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Discussion in 'Trip Planning' started by Jamie Z, Feb 26, 2008.
Another BMW electrical failure?
190 watt start up...I'll pass.
Some of it blantantly obvious but a few nuggets here & there!
To paraphrase a common cliche: If it were obvious, everybody would already know it.
awesome thread! I'm considering my first adv ride, using the patented JamieZ method. No motels/hotels. From toronto, canada westwards, then down to california, then back east through the US.
Can you guys share your experience with safety when budget travelling? Have you been in a sketchy situation or are people generally welcoming?
Any advice is greatly appreciated. My whole family thinks I'm nuts when I tell them no motels/hotels during this trip.
No matter where you are, never get off on Martin Luther King Blvd. Try to plan your stops away from cities. If you pull in after dark and leave at sunrise you can camp just about anywhere. Shave every day so you don't look like an itinerant axe murderer.
On that note, if you dryshave every day, it hurts less than if you wait between shaves. And eventually you get used to dryshaving, and can do it quickly in the dark, while shivering from the chill.
::EDIT:: Though if you REALY don't like to dryshave, then dribble a little water on it from a waterbottle and call it good.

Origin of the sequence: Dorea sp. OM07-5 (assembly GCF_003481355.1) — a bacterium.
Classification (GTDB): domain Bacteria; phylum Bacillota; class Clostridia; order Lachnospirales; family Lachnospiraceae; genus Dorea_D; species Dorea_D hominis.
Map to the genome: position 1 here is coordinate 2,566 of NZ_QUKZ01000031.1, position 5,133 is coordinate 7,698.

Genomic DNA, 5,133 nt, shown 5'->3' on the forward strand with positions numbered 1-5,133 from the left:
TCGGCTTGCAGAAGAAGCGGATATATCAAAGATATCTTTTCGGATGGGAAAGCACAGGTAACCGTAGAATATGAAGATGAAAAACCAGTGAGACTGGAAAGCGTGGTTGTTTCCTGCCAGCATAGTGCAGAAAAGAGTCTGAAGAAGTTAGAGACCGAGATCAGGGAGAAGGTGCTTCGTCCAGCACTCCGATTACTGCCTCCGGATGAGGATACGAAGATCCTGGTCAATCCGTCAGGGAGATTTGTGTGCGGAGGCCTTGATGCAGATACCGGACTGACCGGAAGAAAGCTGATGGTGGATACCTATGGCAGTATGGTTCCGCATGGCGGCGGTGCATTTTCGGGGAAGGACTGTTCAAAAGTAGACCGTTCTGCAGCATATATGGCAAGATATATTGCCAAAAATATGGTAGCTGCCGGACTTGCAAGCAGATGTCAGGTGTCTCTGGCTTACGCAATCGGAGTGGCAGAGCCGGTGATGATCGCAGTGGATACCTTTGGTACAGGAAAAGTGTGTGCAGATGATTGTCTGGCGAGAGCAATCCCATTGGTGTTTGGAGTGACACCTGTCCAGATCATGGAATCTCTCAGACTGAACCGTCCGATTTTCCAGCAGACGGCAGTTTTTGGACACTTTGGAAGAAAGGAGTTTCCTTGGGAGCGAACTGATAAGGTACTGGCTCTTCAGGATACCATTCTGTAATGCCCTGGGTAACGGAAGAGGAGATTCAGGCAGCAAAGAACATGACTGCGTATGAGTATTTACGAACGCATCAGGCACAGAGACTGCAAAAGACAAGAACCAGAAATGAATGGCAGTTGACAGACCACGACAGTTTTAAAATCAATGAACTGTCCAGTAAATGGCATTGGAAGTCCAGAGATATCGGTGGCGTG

The 12 volt ovens are awesome. Use one very often,not on the bike yet though. Not sure how much juice they use constant but the one I use stays at 300 degrees and has not killed the truck battery when its been left on while parked for a few hours. I know bike batteries are smaller. Getting off the bike and having a hot meal waiting would be great. For referance a cold can of chilli takes about 45 mins. to get hot.
Feasting on Asphalt: http://www.foodnetworkstore.com/ProductDetail.aspx?R=668313&ccaid=FNFNRSS668313
I travelled with a guy that said its a good idea to stop in to a grocery store shortly before getting off the road and finding a camp spot. That way you don't have to pack it and plan it and its alot cheaper than going to a restaraunt.
He thought I was crazy for buying a $5 mountainhouse chilli mac. ( I don't pack these all the time. I usually pack one for those times where you don't find a store or you drag in to camp late and you need something quick easy and filling.)